Spacetime Dimensions and the Weyl Tensor
The algebraic identities
(8.1)
and
(8.2)
lead to the following special cases for the curvature tensor:
We get this from the symmetry relation in the form
or in the following alternate form straight from the definition
(8.3) 


So in 2D the Riemann tensor is proportional to the Ricci scalar.
(8.4)
Note that a 3D space where necessarily makes the Riemann tensor zero in 3D. As we will see later a zero Ricci tensor in 4D general relativity does not imply and this in turn implies the existence of a nonzero gravitational field. Hence, from the above relation we have obtained the result that in 3D, a zero Ricci tensor condition does imply that and that therefore the 2D gravitational field must be zero.
(8.5)
This last equation can be generalized to ndimensions when . This generalization gives the following result
(8.6) 


The Weyl tensor (or conformal tensor) is defined to be the tensor . In ndimensions, with , the Weyl tensor can be written as follows.
(8.7) 


In four dimensions, we have
(8.8) 


It is straightforward to show that the Weyl tensor possesses the same symmetries as the Riemann tensor, namely,
(8.9)
and
(8.10)
However, it possesses an important extra symmetry
(8.11) 


Combining this result with the previous symmetries, it then follows that the Weyl tensor is tracefree, in other words, it vanishes for any pair of contracted indices. One can think of the Weyl tensor as that part of the curvature tensor for which all contractions vanish.
Two metrics and said to be conformal to each other or (conformally related ) if


where is a nonzero differentiable function. Given a manifold with two metrics defined on it, which are conformal, then it is straightforward from (8.12) to show that angles between vectors are the same for each metric. This is shown as follows. Let and be two rankone tensors. The angle between the vectors is defined through the relation
(8.13)
Using (8.12) gives the following
(8.14)
Ratios of magnitudes of vectors also remain invariant under conformal transformations. Moreover, the null geodesics of one metric coincide with the null geodesics of the other (exercise). The metrics also possess the same Weyl tensor, i.e.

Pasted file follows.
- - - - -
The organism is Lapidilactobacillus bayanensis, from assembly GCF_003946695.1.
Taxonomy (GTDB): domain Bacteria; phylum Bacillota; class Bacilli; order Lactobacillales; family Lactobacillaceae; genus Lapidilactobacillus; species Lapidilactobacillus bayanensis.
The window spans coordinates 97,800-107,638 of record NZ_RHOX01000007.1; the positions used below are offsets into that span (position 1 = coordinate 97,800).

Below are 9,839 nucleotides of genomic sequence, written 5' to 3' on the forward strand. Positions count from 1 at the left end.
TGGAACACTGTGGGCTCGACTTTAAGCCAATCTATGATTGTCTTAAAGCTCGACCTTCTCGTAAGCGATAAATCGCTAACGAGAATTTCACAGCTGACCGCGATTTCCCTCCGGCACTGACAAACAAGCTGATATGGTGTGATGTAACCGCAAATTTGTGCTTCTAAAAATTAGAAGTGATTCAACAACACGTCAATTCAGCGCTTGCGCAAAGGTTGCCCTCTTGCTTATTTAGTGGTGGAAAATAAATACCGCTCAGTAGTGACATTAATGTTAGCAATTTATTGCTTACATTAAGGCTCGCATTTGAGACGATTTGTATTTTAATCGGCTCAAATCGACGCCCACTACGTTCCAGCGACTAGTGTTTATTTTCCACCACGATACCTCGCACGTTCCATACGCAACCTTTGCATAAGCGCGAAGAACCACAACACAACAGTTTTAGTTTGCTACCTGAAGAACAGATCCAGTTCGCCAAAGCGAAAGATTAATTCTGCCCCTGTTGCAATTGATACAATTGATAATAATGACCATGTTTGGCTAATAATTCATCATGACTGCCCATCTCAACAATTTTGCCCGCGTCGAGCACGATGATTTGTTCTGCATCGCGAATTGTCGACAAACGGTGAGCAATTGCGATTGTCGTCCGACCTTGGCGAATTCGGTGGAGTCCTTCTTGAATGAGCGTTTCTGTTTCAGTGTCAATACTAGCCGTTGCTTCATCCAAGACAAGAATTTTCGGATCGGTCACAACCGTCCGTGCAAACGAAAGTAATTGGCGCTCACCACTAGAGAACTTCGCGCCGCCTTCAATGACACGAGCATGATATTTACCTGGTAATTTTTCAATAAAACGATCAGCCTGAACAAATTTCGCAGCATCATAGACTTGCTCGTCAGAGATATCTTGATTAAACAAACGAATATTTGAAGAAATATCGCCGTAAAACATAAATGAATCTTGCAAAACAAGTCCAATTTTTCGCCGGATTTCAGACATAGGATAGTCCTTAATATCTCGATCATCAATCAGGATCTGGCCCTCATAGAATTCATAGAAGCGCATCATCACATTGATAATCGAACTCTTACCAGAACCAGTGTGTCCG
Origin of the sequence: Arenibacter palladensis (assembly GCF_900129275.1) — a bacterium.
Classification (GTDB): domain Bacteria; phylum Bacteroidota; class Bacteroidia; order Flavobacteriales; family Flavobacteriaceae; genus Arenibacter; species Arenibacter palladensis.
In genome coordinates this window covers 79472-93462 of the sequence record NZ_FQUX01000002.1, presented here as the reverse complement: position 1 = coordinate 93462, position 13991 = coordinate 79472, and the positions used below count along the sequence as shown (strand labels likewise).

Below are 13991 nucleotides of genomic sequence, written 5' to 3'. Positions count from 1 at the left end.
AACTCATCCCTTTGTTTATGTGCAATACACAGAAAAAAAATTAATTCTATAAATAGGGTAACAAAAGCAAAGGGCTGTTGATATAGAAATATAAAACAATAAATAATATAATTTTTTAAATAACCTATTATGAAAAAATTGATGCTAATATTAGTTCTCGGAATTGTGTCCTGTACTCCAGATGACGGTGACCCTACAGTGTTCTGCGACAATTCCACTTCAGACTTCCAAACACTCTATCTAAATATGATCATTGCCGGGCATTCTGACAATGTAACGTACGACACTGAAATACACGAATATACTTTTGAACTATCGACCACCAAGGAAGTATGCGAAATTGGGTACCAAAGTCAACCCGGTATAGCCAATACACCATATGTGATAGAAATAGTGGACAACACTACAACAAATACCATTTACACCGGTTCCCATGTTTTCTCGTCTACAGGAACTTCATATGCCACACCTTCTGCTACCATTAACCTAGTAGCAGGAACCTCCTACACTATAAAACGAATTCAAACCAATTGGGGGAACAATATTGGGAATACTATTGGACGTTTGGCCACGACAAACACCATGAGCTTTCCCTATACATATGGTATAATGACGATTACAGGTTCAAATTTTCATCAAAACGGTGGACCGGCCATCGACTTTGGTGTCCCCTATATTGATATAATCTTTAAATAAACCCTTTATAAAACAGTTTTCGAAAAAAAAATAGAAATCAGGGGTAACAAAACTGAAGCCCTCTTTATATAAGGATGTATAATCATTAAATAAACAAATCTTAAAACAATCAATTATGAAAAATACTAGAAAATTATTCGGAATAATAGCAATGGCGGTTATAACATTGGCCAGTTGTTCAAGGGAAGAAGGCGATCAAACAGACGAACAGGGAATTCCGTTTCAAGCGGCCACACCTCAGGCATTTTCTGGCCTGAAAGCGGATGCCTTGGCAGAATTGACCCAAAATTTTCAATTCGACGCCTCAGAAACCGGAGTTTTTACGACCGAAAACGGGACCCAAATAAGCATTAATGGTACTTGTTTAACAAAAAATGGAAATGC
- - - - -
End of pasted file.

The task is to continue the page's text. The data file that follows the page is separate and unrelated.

Any quantity that satisfies a relationship like (8.15) is called conformally invariant (gab, , and are examples of quantities which are not conformally invariant). A metric is said to be conformally flat if it can be reduced to the form
(8.16) 


where is a flat metric (the special relativity 'Minkowski' metric).
We end this section by quoting two results concerning conformally flat metrics.
Theorem: A necessary and sufficient condition for a metric to be conformally flat is that its Weyl tensor vanishes everywhere.
Theorem: Any twodimensional Riemannian manifold is conformally flat.
Notes on the Weyl Tensor
The Weyl tensor in General Relativity provides curvature to the spacetime when the Ricci tensor is zero. In General Relativity the source of the Ricci tensor is the energymomentum of the local matter distribution. If the matter distribution is zero then the Ricci tensor will be zero. However the spacetime is not necessarily flat in this case since the Weyl tensor contributes curvature to the Riemann curvature tensor and so the gravitational field is not zero in spacetime void situations. This term allows gravity to propagate in regions where there is no matter/energy source.
07/02/2005 4:54 PM